Political Identity Rules: Support of Renewable Energy Jobs and Attitudes on Soil Conservation in Northeastern Ohio

Name: Leah Jorn
Major: Environmental Studies
Minor: Political Science
Advisors: Dr. Erum Haider, Dr. Matt Mariola (second reader)
The purpose of this study was to look at the support of a proposed Act and renewable energy jobs as it varied with endorsement from elite Republicans. This was tested across political groups but mainly focuses on Republican responses. I hypothesized that with elite endorsement Republican approval would increase for both the Act and renewable energy jobs. This study also focuses on attitudes of local farmers on soil conservation and how Republican values and identity politics affect this. These questions were studied through both a survey of approximately 450 people and archival work. The results indicate that elite endorsement did not increase support for either, rather that Democrats and Independents pushed support for the Act even with Republican endorsement. While endorsement does not increase support, within the sample, support for both was relatively high. Both the Act and jobs are predictable by political identification, which is also a stronger predictor than elite endorsement. The archival research found that racial identity politics catalyze political beliefs already held by many local farmers which intensifies their desire to not have farming be governed, which includes how they treat their soil.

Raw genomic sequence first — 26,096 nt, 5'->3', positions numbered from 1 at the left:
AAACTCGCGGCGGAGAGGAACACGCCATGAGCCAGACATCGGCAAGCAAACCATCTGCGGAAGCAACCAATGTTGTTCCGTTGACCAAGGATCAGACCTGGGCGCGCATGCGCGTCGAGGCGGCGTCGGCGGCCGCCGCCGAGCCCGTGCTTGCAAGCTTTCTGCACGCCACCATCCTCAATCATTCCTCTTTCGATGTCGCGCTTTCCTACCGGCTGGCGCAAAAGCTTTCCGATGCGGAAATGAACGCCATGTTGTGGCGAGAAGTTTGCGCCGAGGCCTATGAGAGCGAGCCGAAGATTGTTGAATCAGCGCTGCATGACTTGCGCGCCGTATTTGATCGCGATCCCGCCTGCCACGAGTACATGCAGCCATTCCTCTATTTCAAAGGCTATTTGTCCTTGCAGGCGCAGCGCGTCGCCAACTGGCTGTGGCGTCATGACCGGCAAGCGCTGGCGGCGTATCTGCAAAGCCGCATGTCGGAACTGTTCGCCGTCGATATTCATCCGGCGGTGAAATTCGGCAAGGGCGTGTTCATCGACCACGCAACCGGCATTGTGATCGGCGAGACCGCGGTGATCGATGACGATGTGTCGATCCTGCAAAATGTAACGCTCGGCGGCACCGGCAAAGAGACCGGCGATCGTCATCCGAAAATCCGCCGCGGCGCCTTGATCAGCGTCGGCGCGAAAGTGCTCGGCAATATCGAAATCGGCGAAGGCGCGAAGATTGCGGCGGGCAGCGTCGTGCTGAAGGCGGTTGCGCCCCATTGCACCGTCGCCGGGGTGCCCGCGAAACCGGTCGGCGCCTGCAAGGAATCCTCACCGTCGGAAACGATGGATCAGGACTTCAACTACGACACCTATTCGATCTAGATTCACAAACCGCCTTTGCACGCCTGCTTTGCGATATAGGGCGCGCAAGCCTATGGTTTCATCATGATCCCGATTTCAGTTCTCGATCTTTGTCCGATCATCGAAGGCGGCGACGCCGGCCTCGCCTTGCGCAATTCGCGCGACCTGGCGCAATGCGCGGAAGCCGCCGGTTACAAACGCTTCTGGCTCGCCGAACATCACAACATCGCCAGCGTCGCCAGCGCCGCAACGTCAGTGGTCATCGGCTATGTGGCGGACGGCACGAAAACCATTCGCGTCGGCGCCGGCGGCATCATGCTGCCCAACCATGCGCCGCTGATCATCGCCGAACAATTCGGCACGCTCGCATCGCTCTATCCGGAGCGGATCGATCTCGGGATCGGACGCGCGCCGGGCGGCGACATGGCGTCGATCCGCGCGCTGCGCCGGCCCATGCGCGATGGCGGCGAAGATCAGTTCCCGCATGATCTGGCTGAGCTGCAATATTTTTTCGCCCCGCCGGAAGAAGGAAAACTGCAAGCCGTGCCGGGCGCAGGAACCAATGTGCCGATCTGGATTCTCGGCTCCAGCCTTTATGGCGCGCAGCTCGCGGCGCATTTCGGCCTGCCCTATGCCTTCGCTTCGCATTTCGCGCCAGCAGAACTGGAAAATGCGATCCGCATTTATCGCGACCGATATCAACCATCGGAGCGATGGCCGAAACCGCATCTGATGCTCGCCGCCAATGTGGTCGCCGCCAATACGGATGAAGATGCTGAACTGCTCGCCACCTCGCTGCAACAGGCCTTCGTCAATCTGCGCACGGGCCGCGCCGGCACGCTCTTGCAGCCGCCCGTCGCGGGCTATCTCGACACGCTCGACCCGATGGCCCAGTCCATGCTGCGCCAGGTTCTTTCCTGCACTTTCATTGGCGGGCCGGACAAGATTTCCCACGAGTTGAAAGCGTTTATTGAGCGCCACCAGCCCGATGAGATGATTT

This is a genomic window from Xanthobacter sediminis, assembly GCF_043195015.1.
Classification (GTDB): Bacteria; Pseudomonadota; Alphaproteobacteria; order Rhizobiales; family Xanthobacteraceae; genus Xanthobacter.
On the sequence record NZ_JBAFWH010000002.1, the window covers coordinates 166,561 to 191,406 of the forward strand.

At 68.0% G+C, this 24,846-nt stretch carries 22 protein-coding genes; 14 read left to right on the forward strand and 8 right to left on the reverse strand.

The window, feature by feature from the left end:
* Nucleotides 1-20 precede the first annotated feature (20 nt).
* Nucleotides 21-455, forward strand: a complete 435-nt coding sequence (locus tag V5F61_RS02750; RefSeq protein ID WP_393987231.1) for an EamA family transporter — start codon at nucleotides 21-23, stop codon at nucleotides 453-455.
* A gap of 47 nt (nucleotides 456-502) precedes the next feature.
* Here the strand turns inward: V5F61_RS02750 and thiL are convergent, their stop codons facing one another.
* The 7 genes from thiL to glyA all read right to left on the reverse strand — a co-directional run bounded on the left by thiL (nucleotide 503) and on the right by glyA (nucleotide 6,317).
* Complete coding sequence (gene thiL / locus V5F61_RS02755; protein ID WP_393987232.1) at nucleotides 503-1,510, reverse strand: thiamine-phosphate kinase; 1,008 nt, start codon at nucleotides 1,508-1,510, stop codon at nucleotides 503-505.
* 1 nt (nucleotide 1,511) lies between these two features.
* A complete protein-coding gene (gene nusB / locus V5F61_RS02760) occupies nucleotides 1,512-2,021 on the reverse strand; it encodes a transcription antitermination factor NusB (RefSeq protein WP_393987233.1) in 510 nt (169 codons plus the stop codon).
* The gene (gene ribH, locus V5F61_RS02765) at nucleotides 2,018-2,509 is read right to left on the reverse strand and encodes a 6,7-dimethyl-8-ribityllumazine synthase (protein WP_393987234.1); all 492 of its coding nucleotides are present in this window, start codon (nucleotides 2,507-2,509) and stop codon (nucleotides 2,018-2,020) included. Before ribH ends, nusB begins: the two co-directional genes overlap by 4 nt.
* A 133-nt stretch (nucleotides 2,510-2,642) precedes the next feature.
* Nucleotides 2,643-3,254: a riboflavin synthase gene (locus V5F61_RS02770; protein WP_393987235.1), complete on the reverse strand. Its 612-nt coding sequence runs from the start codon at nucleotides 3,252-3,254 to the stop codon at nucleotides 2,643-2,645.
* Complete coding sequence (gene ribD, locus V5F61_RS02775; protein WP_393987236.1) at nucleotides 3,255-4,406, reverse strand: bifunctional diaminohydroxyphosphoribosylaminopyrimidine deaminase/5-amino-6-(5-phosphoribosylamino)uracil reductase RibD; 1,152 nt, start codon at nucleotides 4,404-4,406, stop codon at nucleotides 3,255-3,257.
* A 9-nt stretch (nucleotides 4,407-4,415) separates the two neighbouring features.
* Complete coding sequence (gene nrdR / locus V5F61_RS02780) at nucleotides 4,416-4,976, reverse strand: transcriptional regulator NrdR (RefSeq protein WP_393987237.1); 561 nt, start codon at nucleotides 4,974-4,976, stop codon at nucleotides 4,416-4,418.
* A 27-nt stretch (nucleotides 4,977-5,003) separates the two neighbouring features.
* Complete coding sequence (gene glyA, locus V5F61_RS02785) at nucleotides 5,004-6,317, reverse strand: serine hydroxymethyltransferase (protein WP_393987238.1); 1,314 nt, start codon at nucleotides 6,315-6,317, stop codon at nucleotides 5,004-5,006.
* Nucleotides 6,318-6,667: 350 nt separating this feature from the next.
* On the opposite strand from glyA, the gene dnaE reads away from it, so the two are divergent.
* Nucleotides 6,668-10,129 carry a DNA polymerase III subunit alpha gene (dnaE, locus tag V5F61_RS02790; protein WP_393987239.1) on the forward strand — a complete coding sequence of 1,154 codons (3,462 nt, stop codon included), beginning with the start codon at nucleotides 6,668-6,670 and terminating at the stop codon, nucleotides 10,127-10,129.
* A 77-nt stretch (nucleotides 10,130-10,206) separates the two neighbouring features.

Leah will be online to field comments on April 16:
noon-2pm EDT (PST 9-11am, Africa/Europe: early evening) and 4-6 pm EDT (PST 1-3pm, Africa/Europe: late evening)

Posted in I.S. Symposium 2021, Independent Study on April 5, 2021.